"The longer I can stay awake, the longer I can drive, and the more I can earn," he says. "I don't think I could do this job without my tablets."For hundreds of thousands of other low-paid, overworked Thais, amphetamines are seen as an easy way to boost personal earning power in a nation obsessed with materialism.
Known as yaa baa (mad medicine), amphetamine tablets are bought by the Thai poor as a means, not of recreation as in Europe and America, but of boosting energy to work harder and longer. Typically, it is taxi drivers, long-distance truckers, and factory workers, all paid by the hour, who are dependent on yaa baa. The more they swallow, the more they earn.
"There is a definite link in this part of Asia between amphetamine use and economic development," says Richard Dickens of the United Nations' International Drug Control Programme in Bangkok.
"We have watched amphetamines and other stimulants surge in popularity in virtually all of the dynamic 'tiger' economies of east Asia, starting with Japan after the Second World War, through South Korea a decade ago," he added. Thailand's problem with stimulant abuse, now reaching epidemic proportions, according to the UN, first came to the notice of the authorities in the early 1990s: at the height, in other words, of the country's boom years.
"This is a regional problem. We are increasingly concerned about the spread of amphetamines into China as well. With the Chinese economy now expanding so rapidly, and the pressure that is putting on working Chinese, there is potential for explosive growth," warns Mr Dickens. That possibility has not escaped the region's drug producers, aware that in the long term, amphetamine production offers more secure, and even bigger profits that the area's traditional drug product - opium.
Deep in the jungles of the notorious Golden Triangle region of Thailand, Burma and Laos, new factory-laboratories are springing up, mass-producing amphetamines to meet a seemingly inexorable rise in demand.
Anti-narcotics police say the producers are headed by the same secretive and heavily-armed drug barons who monopolise opium growing and heroin production in the area. Their intelligence reports even suggest a complete change of production in some areas from opium to amphetamines.
In many ways, manufacturing amphetamine tablets is much easier than heroin production, which requires large quantities of raw opium.
Amphetamine tablets can be produced in their millions, with relatively small amounts of either synthetic or naturally occurring ingredients mixed in small, highly-mobile laboratories less vulnerable to detection than the vast poppy fields that encumber the opium producer.
The other crucial factor is that, whereas heroin's overseas market requires complex international trafficking networks, stimulants like yaa baa are sold and consumed by locals, or, at least, by people a short truck or boat ride away. That, say police, means producers get an almost instant profit on their drugs. Tablets which cost as little as 6p to manufacture can fetch up to pounds 3 on the streets of Bangkok.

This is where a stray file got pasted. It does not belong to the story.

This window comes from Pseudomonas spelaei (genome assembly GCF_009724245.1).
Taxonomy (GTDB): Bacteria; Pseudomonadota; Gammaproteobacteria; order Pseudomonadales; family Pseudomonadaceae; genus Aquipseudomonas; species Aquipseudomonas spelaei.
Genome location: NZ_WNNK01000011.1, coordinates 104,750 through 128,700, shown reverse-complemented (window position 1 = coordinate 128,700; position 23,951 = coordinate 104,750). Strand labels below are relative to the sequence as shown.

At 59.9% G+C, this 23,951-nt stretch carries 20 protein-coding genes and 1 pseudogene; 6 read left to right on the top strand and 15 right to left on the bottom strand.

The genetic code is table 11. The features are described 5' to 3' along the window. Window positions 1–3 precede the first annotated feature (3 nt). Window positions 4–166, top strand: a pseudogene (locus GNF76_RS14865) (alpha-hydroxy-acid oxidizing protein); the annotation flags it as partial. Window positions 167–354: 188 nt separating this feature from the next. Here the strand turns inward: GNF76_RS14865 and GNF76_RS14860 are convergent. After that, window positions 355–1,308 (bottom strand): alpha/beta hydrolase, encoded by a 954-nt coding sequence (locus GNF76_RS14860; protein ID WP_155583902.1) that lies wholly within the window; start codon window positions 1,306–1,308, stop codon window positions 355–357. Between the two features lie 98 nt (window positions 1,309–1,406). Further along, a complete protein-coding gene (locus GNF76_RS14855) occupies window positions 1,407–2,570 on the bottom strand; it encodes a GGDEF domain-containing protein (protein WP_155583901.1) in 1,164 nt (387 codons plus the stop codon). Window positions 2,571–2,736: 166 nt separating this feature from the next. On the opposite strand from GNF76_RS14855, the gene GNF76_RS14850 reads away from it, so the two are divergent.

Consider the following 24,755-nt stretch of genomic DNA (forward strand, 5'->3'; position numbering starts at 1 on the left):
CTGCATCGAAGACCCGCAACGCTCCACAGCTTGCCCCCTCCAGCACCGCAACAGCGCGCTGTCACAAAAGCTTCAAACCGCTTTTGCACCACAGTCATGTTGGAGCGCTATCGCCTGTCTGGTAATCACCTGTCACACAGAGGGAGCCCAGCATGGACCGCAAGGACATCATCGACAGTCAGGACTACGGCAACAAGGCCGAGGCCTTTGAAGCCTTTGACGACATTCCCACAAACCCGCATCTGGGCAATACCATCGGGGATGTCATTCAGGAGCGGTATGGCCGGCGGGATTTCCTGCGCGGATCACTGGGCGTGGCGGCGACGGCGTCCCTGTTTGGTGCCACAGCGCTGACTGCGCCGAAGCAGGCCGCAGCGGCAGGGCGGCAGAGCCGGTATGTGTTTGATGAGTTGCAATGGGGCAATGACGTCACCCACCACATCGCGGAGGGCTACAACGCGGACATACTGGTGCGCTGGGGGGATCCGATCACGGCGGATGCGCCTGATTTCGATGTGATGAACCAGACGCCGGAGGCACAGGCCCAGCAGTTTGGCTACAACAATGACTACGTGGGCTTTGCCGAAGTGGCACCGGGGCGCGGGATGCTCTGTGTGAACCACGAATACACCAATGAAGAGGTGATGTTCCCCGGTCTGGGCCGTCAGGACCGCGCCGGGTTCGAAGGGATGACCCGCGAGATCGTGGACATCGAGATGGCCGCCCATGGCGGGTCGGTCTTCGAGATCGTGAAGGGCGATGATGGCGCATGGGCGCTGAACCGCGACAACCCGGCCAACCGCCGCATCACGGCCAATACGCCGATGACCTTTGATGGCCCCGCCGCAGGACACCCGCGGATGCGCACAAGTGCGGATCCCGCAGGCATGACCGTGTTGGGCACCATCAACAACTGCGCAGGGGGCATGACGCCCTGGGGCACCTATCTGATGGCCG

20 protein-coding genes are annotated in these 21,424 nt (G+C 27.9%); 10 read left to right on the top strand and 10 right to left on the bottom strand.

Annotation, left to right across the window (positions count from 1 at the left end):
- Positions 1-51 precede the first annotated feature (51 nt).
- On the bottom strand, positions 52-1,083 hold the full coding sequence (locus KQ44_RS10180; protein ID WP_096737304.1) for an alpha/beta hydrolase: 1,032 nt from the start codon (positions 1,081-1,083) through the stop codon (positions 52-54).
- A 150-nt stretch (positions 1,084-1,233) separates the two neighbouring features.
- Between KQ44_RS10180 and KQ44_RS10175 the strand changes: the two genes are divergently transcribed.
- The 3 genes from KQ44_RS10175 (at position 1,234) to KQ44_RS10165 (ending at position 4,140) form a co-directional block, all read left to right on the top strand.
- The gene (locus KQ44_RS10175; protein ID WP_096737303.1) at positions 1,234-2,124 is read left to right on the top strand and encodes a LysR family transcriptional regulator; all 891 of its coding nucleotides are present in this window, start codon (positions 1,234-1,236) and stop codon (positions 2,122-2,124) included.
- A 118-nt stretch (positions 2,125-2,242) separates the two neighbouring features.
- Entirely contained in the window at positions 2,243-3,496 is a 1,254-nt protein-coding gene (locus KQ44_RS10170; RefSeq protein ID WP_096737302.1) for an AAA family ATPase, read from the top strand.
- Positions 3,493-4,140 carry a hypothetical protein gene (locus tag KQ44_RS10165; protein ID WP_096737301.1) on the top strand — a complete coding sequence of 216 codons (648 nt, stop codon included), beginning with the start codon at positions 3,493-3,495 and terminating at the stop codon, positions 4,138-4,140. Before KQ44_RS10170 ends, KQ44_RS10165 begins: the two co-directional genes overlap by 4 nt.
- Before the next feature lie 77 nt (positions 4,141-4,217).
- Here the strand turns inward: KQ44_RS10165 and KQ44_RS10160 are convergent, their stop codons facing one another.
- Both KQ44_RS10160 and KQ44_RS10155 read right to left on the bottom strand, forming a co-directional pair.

At night, "long-tailed" speedboats thunder along the city's klongs, a complex network of dark, narrow and polluted canals which connect disparate city districts, delivering literally boat-loads of tablets to freelance dealers who each buy small amounts to sell at taxi ranks, petrol stations, even Buddhist temples.
But there is also a new and growing market for yaa baa: schoolchildren. Under increasing pressure to perform at schools from parents and teachers, children as young as 10 are becoming dependent on the drug as a means of staying awake to study harder and longer. "It started as an experiment, to do what my friends were doing" says Chiraporn, a 15-year-old schoolgirl. Her three-year amphetamine habit was discovered by her father after she complained of anxiety attacks, nightmares and sickness. An investigation revealed that 40 per cent of her classmates were regular yaa baa users.
This rapid penetration of amphetamines into the respectable world of the Thai middle classes has jolted the authorities into tackling a drug traditionally confined to the country's impoverished.
Posters warning of the dangers of dependency have been stuck on walls and lamp posts, and police have been targeting peddlers. But despite more than 50,000 arrests last year, demand for yaa baa is growing. And the country once notorious for its number of heroin and opium addicts now has more than 300,000 amphetamine users, according to official figures - more than any other nation.